Stock settings for this CPU (2.66GHz/1.296Vcore) gives me the same exact temp gradient as this overclock (3.2GHz/ 1.248Vcore)

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November 1, 2009 3:50:19 PM

Yes I see the consistent 5c difference and that is great. The only thing I question is :

"Tcase is reading 23c. The ambient temp is ~20c." That is the same 3c difference as it was during the Test Setup at 1.1v and I would expect more like a 6c difference.

So your CPU temp might be set a couple of degrees too low - what was the SpeedFan offeset you entered? Did you do the Test Setup with the doors open?

If you did the calibration correctly, more likely you have great temps and you can believe it.

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November 1, 2009 4:36:13 PM

Both side panels were removed during the Tcase calibration. I have a 120mm intake fan on the side and the case has very good airflow (NZXT Apollo. 1 side intake, 1 front intake, 1 rear exhaust. All120mm 1500rpm fans. 57.67CFM Airflow):

http://www.newegg.com/Product/Product.aspx?Item=N82E168...

The Tcase temp was already correct at 25 in speedfan during Tcase calibration. I didn't need to offset it.
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November 1, 2009 5:41:00 PM

broketechjunkie said:
Both side panels were removed during the Tcase calibration. I have a 120mm intake fan on the side and the case has very good airflow (NZXT Apollo. 1 side intake, 1 front intake, 1 rear exhaust. All120mm 1500rpm fans. 57.67CFM Airflow):

http://www.newegg.com/Product/Product.aspx?Item=N82E168...

The Tcase temp was already correct at 25 in speedfan during Tcase calibration. I didn't need to offset it.


What adjustments did you have to enter for SpeedFan and RealTemp? I found SpeedFan 4.4 and RealTemp to be pretty close and the average of all adjustments for each setting was 0.

Sounds like you've got some good temps.
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November 1, 2009 6:00:44 PM

The Tjmax is 94c for my E6750 if these temps are accurate. Realtemp and speedfan use a Tjmax of 100c so I offset the core temps -6c Also, both cores vary about 1c in temps. Is this good? I've seen people with core temps varying 3-6c between cores. Roght now my temps are 25/29-29. I played crysis for two hours and it got to 34/39-39! My gpu temp never went above 42c with the Arctic Cooling Accelero/92mm fan! :sol: 

I just did a realtemp sensor movement test and I got movement of 5 for both cores. the closest the temps came to Tjmax were 50 (Tjmax = 94) That means the highest temp was 44! :bounce:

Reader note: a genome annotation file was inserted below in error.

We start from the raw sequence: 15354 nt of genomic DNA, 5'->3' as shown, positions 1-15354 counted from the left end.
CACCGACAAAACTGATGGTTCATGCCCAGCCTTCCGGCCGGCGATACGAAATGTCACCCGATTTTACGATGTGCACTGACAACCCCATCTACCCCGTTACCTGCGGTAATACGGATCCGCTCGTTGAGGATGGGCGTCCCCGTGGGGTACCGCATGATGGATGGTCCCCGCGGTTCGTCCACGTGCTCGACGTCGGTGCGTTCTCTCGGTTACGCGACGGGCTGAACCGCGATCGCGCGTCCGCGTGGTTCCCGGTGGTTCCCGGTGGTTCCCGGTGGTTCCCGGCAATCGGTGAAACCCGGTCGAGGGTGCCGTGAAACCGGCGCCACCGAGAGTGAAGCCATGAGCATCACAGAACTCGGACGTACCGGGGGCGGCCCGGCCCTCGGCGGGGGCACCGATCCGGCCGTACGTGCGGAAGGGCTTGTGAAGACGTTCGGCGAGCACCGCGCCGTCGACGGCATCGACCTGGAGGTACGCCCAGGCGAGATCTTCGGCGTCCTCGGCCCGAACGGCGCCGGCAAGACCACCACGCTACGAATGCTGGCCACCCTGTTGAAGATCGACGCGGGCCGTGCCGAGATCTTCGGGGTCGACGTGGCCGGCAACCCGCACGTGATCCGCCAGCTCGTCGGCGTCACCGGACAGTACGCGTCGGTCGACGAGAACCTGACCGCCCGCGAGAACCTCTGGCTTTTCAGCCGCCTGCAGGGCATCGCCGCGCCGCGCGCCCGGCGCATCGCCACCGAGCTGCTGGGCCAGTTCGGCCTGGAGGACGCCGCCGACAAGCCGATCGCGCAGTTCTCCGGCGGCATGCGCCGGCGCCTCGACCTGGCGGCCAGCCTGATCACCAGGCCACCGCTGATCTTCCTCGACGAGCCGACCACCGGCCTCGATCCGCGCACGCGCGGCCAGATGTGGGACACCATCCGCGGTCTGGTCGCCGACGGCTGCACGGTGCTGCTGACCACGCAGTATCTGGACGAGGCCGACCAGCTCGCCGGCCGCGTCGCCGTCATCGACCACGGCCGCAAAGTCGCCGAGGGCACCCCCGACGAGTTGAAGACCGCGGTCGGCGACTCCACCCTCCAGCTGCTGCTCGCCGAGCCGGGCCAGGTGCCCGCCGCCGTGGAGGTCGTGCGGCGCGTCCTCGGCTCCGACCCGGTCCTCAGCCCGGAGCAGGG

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November 4, 2009 3:48:27 AM

CompuTronix said:
Asus P6T BIOS does not allow auto Vdimm to exceed Intel's 1.65 volt specification, regardless of whatever memory is plugged into the slots, so rest easy ... your rig is OK.


Here are some posts I have read:

Quote:
A couple of days later I installed TurboV and it showed my DRAM Bus Voltage as being at 1.9v, when the manual says that the voltages over 1.65v may permanently damage my CPU according to the Intel spec. If that is the case, why does [Auto] seem to risk damage to my CPU? How much damage will actually have been done by this?


Quote:
I've seen the P6T set 1.9V for the memory voltage while still at stock BCLK. It's best to manually enter VTT and memory voltages.


Quote:
... and the voltage at auto. I just realized after having my computer on for about 2 hours that the RAM voltage was 1.80v the whole time.

etc...

Yes my rig is ok - it was only a couple of hours. But it is amazing that Asus takes all the trouble to put a yellow sticker on the memory slots warning what may happen over 1.65v and then automatically sets it to 1.8 or 1.9. After reading the following post, I calmed down: Here.
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a b K Overclocking
November 4, 2009 4:24:32 AM

Thanks, I stand corrected. I was under the impression that recent BIOS releases prevented destructive Vdimm settings. I'll look into this further.
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March 4, 2010 1:36:04 PM

not to resurrect an old thread for no damn good reason, but the "how to calibrate a c2d (OR) i7 for speedfan" articles are all now nonexistent. you click on the link at the top of this page and it says "page does not exist," and the same for the one on the c2d wherever i last found that link. is there a reason for this? logically i would assume that means speedfan may have fixed the problem in a recent release? however speedfan shows 25c at idle for my cores while real temp shows 32c, so obviously there is a descrepancy somewhere.

again sorry for bringing back an old thread, but any help is appreciated!
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a b K Overclocking
March 5, 2010 1:05:30 AM

^ CompuTronix, the author of the guide took it down for personal reasons.
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!